CGT main residence exemption eliminated for expats
December 10, 2019
In a blow to Australian expats around the world, a new law denying the main residence exemption to Australians living overseas was passed into law last week.
The new rules will increase the exposure of non-residents to Capital Gains Tax (CGT) should they dispose of property interests, except under limited circumstances.
The Australian parliament passed the Treasury Laws Amendment (Reducing Pressure on Housing Affordability Measures) Bill 2019 on December 5 after first announcing the move in the 2017-18 budget.
The law change was criticised heavily at the time for being retrospective, given it would expose properties to CGT purchased more than 30 years ago.
While the rules were primarily targeted at foreign residents, they will have the same impact on Australian expatriates living abroad.
Properties acquired before 9 May 2017 will still be entitled to the exemption until 30 June 2020.
Any property sales completed after 30 June 2020 will be subject to CGT unless individuals, who have been non-residents for less than six years, have experienced significant life events including:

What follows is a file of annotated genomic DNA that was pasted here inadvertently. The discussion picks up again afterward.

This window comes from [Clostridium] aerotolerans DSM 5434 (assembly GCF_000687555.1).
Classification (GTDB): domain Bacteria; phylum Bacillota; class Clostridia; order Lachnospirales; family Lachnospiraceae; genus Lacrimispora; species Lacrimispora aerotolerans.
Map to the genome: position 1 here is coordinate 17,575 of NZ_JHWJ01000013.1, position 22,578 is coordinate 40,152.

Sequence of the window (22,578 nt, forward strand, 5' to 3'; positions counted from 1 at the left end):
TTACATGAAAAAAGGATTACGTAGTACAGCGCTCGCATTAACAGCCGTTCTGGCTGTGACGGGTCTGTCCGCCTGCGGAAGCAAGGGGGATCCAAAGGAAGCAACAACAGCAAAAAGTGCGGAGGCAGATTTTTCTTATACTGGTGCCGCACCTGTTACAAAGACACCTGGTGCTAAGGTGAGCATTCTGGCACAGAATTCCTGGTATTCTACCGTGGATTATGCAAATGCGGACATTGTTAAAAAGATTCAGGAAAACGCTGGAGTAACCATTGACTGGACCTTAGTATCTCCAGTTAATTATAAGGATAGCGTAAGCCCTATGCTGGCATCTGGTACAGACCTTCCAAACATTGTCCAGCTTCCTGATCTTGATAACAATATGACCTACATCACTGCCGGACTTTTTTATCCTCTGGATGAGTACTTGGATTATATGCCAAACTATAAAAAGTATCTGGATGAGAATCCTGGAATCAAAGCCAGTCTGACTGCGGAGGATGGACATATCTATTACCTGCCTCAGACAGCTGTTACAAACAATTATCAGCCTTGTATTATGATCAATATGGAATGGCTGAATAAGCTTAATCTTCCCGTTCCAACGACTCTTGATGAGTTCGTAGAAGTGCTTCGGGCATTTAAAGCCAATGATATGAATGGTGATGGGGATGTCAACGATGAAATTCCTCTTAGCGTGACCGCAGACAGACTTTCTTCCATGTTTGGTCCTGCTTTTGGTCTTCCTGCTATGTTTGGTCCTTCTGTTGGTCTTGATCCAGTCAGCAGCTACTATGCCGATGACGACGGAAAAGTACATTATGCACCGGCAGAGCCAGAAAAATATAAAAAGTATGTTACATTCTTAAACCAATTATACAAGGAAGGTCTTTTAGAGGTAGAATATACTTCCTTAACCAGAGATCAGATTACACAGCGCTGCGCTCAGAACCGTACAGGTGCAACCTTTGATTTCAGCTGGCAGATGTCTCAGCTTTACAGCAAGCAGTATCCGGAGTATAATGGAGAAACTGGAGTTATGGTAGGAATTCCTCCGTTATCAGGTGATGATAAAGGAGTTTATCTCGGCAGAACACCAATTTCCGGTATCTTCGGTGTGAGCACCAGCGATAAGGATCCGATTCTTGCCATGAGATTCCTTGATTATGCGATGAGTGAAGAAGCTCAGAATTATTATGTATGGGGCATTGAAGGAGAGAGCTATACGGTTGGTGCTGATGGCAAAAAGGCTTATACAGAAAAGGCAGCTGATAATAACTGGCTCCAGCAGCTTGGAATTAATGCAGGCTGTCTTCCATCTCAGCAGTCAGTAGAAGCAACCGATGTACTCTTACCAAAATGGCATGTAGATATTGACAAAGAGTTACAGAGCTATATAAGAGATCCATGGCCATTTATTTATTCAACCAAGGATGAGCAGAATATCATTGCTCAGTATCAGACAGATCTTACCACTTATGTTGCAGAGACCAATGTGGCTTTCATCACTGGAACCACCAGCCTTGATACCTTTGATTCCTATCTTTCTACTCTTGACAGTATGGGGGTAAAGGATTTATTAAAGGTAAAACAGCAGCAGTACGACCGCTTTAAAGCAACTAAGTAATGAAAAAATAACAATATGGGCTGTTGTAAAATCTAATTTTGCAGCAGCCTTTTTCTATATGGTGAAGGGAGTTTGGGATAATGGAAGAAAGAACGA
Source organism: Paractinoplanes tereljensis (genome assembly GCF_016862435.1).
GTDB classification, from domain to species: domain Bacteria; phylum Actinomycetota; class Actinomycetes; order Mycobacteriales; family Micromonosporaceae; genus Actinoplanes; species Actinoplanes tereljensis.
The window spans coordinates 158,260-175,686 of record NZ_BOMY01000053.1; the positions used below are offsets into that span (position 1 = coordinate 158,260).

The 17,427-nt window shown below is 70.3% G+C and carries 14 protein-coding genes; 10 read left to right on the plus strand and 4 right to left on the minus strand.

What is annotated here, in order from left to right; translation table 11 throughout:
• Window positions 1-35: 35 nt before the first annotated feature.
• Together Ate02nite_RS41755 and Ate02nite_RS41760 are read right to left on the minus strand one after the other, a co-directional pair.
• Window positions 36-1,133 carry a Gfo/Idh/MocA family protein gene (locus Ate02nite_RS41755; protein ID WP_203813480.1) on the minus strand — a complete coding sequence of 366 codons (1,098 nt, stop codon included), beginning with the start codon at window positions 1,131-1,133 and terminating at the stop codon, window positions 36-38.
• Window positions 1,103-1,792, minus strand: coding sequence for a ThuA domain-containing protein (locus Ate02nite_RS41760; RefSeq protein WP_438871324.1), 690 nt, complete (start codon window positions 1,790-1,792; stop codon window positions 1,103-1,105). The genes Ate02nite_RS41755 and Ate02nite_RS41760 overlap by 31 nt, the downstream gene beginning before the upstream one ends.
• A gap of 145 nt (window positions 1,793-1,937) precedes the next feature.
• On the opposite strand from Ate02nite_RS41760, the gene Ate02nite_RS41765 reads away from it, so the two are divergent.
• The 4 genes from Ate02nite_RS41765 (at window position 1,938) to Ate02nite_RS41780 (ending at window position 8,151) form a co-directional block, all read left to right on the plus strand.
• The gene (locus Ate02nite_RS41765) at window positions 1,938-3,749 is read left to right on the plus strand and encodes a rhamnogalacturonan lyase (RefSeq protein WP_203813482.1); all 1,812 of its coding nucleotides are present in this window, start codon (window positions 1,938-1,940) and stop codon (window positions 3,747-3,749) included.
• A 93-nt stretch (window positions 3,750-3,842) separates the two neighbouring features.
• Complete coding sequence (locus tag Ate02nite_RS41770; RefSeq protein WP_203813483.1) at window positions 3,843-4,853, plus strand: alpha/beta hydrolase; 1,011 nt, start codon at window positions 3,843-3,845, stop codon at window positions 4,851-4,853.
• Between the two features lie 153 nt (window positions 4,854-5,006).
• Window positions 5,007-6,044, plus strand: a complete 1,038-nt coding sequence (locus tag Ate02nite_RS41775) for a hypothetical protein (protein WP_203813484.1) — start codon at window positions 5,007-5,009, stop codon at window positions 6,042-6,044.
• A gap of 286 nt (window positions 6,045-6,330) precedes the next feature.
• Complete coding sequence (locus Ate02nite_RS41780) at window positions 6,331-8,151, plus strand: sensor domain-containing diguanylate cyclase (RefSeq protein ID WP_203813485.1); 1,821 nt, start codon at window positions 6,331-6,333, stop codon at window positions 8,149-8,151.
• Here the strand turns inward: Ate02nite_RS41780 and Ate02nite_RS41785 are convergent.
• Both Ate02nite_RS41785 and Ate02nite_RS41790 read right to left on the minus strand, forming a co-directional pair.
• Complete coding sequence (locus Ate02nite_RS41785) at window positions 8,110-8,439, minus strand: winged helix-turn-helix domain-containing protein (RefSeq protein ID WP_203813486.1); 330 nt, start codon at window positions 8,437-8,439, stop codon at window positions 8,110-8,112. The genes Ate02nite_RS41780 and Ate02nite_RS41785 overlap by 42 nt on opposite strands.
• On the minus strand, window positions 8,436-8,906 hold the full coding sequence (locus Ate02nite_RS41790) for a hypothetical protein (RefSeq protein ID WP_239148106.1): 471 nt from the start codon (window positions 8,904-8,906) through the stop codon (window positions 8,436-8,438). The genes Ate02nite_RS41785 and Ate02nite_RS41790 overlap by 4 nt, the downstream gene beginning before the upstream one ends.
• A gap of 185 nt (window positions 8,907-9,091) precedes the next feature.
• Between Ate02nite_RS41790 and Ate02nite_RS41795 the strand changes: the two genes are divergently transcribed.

- The taxpayer, their spouse, or child under 18 years of age, had a terminal medical condition
- The taxpayer’s spouse or child who was under 18 years of age has died
- The CGT event involved the distribution of assets between the taxpayer and their spouse as a result of divorce, separation or similar maintenance agreements.
Speak to the tax experts
Residency provisions are a complex area of law, so foreign property owners and expatriates should consider getting personalised tax advice suitable to their circumstances.
Employers of expatriates should also take note of the changes.
Employees may be less willing to take up overseas appointments if they risk losing their main residence exemption, in the event they decide to sell their home while living abroad.
LDB Group’s highly experienced team of accounting, finance and business experts can develop a solution tailored for you.
To find out how LDB can help, please call (03) 9875 2900 or fill out the contact form below and we’ll be in touch.